It provides many health benefits, including the ability to lower blood sugar and help manage diabetes.
This article tells you everything you need to know about cinnamon and its effects on blood sugar control and diabetes.
Cinnamon, blood sugar, and diabetes
Medically reviewed by Natalie Butler, R.D., L.D. — By Zawn Villines on April 23, 2019
People with diabetes often face dietary restrictions to control their blood sugar and prevent complications. Limited research suggests that cinnamon might help improve blood sugar control in those with diabetes.
Although research is at a preliminary stage, cinnamon may help counter some effects of diabetes. While other studies question these effects, cinnamon is unlikely to cause blood pressure spikes or disrupt blood sugar.
The National Center for Complementary and Integrative Health (NCCIH) has confirmedTrusted Source that cinnamon does not effectively treat any health problem.
However, even if the suggested benefits of cinnamon require further confirmation, it is a safe, flavorsome way to replace sugar in the diet.
In this article, we look at cinnamon’s potential role in the diets of those with diabetes.
Foods for a Diabetes Diet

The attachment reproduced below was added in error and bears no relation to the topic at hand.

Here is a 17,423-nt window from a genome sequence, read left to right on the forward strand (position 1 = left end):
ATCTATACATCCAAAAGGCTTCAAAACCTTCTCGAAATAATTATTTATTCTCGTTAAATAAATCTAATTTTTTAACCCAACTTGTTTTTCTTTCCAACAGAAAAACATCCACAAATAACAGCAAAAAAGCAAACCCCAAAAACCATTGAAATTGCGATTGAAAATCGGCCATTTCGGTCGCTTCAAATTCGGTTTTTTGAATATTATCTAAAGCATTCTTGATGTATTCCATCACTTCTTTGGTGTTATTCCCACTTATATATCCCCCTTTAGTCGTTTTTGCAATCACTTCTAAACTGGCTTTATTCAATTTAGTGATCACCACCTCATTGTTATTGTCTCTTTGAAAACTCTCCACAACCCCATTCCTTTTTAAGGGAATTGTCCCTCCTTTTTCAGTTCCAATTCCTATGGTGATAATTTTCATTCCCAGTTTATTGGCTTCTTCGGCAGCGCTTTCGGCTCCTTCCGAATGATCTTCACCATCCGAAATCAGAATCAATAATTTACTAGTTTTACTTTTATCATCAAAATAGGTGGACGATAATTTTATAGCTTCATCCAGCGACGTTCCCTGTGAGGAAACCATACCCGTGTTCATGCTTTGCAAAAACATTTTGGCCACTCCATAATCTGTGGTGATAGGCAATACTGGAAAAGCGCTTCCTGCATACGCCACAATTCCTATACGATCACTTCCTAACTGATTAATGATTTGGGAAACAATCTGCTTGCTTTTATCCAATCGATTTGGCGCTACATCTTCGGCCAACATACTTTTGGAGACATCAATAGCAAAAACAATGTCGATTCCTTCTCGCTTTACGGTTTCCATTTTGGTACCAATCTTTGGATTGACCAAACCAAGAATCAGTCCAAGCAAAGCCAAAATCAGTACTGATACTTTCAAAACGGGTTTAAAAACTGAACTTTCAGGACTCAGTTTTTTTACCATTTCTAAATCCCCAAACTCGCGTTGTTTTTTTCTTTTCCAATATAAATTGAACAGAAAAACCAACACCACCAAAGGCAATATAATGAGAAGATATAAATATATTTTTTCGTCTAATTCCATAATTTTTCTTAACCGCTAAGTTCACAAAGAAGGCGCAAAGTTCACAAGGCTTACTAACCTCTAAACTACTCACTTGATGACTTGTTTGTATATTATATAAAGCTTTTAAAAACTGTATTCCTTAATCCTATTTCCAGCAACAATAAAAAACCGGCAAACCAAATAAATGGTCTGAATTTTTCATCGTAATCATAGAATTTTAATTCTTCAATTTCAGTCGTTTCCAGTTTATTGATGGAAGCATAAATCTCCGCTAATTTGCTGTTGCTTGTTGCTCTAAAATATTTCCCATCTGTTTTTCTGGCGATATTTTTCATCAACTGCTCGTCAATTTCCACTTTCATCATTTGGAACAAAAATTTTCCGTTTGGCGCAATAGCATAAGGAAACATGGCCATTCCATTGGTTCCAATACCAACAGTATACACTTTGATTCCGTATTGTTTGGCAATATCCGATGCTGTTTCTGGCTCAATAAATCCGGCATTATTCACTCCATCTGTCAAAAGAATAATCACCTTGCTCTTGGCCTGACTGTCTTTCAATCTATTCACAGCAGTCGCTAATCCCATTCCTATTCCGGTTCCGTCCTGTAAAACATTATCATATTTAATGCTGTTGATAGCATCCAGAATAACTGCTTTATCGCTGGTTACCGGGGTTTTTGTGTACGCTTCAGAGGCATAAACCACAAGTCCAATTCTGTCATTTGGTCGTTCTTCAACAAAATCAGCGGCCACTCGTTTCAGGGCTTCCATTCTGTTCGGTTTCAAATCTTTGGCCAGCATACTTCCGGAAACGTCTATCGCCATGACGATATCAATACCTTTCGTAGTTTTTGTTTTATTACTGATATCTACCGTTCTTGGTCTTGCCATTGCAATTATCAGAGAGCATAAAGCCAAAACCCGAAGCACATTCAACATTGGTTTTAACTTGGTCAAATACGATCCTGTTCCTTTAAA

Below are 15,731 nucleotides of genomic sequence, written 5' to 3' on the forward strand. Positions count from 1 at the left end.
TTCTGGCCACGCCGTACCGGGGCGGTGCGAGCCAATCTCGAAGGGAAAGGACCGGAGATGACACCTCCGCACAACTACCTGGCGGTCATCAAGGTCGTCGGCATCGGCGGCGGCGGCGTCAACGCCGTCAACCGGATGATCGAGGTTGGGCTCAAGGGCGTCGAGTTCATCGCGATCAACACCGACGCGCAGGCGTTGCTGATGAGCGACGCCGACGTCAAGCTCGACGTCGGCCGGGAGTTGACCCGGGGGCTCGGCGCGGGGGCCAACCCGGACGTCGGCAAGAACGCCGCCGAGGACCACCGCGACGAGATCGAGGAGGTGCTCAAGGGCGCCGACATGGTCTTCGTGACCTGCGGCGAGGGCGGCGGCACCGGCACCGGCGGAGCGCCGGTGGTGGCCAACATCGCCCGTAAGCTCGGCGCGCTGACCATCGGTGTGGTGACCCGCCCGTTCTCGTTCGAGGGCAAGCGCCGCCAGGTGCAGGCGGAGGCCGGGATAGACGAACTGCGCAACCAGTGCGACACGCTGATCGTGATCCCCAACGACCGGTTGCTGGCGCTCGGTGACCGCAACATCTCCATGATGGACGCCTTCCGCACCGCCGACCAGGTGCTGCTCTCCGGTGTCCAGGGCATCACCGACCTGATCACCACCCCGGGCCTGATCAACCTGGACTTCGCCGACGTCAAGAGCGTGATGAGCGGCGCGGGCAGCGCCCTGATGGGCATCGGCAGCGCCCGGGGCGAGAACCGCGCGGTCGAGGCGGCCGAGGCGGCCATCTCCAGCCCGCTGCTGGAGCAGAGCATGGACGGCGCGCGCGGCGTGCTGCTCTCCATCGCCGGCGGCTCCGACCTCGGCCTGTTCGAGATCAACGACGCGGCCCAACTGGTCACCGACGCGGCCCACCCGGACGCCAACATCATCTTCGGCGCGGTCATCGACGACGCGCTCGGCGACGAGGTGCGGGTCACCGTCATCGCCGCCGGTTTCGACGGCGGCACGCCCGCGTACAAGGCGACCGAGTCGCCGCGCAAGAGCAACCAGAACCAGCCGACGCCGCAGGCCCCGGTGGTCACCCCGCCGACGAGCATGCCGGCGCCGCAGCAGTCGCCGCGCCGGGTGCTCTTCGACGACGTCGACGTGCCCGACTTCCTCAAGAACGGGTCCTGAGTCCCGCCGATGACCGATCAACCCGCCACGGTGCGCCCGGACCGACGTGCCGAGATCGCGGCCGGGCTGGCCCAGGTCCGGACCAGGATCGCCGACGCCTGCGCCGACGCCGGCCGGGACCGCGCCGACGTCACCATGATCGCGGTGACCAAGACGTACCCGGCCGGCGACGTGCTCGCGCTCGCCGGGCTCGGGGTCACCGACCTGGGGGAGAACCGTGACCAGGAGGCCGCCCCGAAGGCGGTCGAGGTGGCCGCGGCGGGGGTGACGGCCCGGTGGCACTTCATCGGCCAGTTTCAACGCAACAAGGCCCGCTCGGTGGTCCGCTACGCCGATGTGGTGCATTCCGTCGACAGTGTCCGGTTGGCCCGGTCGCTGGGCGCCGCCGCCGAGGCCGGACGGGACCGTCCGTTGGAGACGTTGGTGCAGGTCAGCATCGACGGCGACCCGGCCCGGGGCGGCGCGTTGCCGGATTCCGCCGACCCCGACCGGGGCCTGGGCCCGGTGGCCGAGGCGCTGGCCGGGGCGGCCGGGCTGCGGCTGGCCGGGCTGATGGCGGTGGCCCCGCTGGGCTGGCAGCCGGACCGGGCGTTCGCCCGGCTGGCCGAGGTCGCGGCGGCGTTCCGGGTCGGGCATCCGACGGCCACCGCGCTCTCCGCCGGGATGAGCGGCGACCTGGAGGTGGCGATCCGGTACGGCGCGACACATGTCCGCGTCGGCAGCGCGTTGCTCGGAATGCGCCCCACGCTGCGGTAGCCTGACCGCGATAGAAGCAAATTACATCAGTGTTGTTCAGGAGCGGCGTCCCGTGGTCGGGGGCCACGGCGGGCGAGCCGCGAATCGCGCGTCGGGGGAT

From: Food Cures
Updated: Mar. 20, 2019
Cinnamon is great for a diabetes diet. Care for some cinnamon on your oatmeal? Studies have found that cinnamon lowers blood sugar, cholesterol (including bad cholesterol, or LDL), and triglycerides (heart-threatening fats in the blood stream) and boosts the efficiency of insulin, all factors important in fighting diabetes and heart disease.
Cinnamon May Improve Blood Sugar Control in People with Prediabetes
Cinnamon improves blood sugar control in people with prediabetes and could slow the progression to type 2 diabetes, according to a new study published in the Journal of the Endocrine Society.
It is estimated that nearly 90 million people in the U.S. have prediabetes, which occurs when blood sugar levels are higher than normal and often leads to type 2 diabetes. Identifying strategies to prevent the progression from prediabetes to type 2 diabetes is challenging, yet important for a large population.
“Our 12-week study showed beneficial effects of adding cinnamon to the diet on keeping blood sugar levels stable in participants with prediabetes,” said the study’s corresponding author, Giulio R. Romeo, MD, of Joslin Diabetes Center in Boston, Mass. “These findings provide the rationale for longer and larger studies to address if cinnamon can reduce the risk of developing type 2 diabetes over time.”